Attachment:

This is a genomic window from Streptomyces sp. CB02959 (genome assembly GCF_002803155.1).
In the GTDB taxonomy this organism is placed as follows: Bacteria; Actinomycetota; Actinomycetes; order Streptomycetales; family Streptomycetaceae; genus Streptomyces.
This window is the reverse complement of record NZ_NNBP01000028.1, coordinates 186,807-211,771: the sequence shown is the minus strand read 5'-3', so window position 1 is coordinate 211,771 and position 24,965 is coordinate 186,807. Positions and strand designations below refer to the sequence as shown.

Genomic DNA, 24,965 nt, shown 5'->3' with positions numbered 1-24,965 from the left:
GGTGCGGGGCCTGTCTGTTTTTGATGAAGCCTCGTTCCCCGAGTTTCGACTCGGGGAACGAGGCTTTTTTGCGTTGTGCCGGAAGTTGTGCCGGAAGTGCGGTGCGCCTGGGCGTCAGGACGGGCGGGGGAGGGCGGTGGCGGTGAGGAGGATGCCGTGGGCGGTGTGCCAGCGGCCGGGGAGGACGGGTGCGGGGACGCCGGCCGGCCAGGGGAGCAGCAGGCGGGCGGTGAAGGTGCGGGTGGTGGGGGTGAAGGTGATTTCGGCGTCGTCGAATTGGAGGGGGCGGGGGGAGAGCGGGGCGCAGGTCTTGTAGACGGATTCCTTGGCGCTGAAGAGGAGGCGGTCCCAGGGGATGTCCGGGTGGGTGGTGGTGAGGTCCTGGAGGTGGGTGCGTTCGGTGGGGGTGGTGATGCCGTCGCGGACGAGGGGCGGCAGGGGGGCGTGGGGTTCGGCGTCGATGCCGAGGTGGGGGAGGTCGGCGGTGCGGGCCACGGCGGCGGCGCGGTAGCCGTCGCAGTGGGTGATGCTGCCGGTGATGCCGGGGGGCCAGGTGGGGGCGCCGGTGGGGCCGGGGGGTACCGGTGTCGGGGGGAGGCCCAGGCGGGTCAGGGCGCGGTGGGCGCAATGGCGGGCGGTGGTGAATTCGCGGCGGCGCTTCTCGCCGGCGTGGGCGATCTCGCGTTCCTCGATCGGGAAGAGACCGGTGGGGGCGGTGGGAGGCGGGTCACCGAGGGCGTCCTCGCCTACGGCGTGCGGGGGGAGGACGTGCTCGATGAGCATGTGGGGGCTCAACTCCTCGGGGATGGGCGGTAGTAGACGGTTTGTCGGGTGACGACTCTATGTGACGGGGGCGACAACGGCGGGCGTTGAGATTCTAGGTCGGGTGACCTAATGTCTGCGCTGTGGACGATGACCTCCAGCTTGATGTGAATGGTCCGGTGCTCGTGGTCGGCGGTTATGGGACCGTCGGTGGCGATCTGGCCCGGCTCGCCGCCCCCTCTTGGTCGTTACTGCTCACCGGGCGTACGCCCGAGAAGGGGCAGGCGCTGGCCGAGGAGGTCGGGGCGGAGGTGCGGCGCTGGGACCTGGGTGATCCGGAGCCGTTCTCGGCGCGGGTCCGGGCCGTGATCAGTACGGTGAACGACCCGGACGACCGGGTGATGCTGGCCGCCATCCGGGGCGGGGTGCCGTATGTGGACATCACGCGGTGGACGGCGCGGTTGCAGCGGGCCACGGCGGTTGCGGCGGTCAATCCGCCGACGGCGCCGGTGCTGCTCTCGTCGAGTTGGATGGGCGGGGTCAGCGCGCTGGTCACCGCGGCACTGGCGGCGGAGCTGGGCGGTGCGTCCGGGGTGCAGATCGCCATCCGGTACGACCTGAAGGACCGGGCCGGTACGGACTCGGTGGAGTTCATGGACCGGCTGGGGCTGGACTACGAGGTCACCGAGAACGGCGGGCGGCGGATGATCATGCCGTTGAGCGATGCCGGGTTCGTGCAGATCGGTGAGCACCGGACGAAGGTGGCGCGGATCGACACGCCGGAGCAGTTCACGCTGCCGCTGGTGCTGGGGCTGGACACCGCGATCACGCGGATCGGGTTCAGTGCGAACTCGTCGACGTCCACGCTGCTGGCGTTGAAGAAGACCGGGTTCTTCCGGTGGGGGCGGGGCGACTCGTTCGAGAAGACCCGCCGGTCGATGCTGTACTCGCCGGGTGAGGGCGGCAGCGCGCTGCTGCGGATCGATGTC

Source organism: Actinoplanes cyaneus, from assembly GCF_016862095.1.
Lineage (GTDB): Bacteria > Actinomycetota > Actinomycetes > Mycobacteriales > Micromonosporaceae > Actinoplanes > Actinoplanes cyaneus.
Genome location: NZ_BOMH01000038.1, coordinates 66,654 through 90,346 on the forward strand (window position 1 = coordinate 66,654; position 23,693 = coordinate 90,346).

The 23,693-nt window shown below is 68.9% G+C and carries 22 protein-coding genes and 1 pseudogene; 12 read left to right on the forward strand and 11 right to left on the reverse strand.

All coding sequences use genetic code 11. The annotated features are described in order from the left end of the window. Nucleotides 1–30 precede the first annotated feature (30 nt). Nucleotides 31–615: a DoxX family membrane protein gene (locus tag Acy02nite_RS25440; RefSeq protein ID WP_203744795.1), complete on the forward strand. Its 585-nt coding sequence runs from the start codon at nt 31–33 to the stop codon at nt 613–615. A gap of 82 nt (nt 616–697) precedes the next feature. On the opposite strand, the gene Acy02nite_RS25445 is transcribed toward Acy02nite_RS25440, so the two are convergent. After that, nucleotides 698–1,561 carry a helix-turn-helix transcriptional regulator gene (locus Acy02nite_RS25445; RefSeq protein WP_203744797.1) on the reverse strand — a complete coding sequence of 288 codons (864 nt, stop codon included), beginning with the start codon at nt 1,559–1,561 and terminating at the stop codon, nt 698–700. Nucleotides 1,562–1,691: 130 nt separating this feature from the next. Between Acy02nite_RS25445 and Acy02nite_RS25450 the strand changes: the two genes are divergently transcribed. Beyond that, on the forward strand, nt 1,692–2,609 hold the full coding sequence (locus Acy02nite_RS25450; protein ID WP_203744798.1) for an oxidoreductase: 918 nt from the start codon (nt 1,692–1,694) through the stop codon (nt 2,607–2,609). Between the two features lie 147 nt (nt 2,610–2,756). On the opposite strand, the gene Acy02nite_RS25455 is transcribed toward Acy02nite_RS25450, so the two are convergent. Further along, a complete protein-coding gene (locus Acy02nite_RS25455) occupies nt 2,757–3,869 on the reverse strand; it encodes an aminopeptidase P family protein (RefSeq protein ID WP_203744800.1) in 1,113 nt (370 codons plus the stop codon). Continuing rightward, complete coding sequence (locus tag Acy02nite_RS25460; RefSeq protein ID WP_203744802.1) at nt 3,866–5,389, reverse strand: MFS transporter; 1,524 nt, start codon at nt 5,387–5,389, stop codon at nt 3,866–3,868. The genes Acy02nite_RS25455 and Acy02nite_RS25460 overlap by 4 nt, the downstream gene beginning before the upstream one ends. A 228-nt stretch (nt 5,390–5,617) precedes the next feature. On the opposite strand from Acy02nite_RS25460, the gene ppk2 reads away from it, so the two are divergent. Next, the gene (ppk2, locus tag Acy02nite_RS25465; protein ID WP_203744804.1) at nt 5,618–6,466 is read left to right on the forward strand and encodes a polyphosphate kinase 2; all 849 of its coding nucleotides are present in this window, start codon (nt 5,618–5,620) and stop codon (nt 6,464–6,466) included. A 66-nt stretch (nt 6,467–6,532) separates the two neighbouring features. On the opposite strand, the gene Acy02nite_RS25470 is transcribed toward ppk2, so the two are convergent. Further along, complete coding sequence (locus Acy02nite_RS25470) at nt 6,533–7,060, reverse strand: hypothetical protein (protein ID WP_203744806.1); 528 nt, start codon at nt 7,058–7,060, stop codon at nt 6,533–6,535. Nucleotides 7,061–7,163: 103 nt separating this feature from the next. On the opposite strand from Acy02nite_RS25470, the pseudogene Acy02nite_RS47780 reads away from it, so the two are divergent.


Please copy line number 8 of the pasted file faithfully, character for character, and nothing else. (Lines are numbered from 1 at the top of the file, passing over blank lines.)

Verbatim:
Genome location: NZ_BOMH01000038.1, coordinates 66,654 through 90,346 on the forward strand (window position 1 = coordinate 66,654; position 23,693 = coordinate 90,346).